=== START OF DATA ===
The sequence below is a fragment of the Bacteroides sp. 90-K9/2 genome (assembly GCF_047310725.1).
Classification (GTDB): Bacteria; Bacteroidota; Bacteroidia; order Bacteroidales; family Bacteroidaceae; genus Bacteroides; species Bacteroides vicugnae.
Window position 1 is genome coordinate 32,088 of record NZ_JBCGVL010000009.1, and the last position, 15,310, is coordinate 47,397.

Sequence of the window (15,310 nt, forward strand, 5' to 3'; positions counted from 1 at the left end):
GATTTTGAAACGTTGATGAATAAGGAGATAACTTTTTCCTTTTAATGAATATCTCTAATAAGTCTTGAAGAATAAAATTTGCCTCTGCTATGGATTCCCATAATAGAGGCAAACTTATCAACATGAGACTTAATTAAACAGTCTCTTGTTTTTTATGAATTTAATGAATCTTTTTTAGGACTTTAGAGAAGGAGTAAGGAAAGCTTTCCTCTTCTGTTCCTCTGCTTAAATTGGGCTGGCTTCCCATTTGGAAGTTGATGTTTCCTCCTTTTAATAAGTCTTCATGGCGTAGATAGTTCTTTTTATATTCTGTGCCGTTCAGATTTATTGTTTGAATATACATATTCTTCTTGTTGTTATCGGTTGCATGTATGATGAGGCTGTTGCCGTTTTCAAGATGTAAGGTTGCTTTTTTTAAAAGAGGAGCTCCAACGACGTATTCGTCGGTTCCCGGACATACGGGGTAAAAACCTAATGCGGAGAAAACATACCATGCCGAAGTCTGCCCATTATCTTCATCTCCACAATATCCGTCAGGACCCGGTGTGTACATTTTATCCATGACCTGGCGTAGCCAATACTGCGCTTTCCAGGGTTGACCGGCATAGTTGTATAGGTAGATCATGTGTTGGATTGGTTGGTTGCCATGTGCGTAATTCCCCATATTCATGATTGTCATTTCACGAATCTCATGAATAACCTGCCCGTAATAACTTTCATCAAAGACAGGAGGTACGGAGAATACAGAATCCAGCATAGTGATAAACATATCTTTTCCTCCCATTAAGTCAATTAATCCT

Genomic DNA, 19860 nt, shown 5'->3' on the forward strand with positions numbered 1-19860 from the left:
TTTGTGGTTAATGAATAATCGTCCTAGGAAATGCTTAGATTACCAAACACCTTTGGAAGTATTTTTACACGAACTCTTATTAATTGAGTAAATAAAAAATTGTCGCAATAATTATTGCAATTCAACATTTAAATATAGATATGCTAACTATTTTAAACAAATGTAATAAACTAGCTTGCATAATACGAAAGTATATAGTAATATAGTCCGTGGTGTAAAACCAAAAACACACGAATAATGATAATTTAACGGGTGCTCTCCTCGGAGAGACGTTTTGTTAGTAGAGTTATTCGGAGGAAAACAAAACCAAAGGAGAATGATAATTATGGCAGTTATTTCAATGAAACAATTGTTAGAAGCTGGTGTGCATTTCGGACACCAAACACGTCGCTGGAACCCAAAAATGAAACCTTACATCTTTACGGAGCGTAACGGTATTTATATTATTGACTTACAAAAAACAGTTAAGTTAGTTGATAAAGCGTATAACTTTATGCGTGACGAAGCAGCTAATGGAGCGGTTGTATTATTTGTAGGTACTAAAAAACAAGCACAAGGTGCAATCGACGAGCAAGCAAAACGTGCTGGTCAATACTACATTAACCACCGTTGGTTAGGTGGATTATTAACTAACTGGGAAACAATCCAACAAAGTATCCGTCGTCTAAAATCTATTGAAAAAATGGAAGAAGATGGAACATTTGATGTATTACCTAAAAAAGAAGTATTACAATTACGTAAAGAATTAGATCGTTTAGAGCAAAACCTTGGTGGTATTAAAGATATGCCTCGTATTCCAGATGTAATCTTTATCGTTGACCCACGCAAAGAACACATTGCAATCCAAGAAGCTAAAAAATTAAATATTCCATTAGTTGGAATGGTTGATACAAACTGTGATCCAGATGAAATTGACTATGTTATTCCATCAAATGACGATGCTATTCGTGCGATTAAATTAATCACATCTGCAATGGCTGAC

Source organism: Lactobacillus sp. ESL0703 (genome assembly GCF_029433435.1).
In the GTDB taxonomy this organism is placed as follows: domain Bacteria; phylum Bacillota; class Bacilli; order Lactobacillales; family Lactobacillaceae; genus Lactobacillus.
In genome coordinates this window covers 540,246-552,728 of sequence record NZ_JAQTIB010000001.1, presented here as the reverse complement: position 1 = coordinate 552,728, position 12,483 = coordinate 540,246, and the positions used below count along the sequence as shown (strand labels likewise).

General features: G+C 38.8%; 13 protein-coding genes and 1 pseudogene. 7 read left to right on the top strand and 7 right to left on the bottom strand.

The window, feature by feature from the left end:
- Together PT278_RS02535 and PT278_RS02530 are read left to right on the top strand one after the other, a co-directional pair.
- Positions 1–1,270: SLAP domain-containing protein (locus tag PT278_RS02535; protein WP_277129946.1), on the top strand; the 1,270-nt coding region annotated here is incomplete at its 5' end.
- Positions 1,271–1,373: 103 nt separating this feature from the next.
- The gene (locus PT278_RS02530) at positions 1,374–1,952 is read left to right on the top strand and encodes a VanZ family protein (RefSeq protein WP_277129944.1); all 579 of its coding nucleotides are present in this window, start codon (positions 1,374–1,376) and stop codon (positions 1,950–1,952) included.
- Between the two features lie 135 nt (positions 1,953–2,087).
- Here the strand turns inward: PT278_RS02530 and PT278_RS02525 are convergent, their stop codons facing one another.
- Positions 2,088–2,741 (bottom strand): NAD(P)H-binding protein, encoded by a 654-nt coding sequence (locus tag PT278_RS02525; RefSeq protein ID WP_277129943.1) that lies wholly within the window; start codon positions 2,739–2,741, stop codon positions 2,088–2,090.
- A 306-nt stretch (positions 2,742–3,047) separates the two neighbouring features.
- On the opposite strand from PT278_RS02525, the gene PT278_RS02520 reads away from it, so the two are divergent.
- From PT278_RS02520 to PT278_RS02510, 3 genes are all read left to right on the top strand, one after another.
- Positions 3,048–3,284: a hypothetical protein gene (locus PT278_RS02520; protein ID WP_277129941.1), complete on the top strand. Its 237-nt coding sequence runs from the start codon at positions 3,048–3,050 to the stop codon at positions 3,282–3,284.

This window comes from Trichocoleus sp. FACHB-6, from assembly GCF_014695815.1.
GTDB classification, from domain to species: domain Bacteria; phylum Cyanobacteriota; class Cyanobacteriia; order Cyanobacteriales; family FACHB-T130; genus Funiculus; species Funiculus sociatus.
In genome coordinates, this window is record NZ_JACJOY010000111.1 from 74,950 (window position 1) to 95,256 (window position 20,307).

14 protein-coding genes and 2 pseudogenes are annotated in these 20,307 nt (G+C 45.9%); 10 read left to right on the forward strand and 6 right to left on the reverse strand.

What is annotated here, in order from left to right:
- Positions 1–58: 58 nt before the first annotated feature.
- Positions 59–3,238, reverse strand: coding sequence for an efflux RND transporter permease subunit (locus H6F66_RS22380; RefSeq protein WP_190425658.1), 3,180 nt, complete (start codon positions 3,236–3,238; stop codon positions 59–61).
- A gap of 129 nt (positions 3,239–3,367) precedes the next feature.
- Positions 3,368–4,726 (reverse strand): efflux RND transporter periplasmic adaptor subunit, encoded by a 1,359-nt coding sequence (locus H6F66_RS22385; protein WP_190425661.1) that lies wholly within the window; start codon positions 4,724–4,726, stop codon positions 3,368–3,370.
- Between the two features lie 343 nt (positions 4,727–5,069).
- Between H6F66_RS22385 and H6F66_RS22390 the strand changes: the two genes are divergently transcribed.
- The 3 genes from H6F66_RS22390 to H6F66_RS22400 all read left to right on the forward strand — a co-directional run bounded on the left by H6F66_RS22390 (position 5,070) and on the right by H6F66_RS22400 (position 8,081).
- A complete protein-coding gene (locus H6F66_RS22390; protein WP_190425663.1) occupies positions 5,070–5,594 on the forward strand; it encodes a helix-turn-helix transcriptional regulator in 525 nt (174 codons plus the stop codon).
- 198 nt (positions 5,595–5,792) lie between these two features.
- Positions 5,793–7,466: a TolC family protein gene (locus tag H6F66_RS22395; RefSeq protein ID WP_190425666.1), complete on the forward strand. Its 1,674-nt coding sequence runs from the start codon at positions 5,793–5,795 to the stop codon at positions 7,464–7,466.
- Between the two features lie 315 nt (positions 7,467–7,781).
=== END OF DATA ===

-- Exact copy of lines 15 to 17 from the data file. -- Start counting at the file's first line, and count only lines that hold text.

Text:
- Positions 1,271–1,373: 103 nt separating this feature from the next.
- The gene (locus PT278_RS02530) at positions 1,374–1,952 is read left to right on the top strand and encodes a VanZ family protein (RefSeq protein WP_277129944.1); all 579 of its coding nucleotides are present in this window, start codon (positions 1,374–1,376) and stop codon (positions 1,950–1,952) included.
- Between the two features lie 135 nt (positions 1,953–2,087).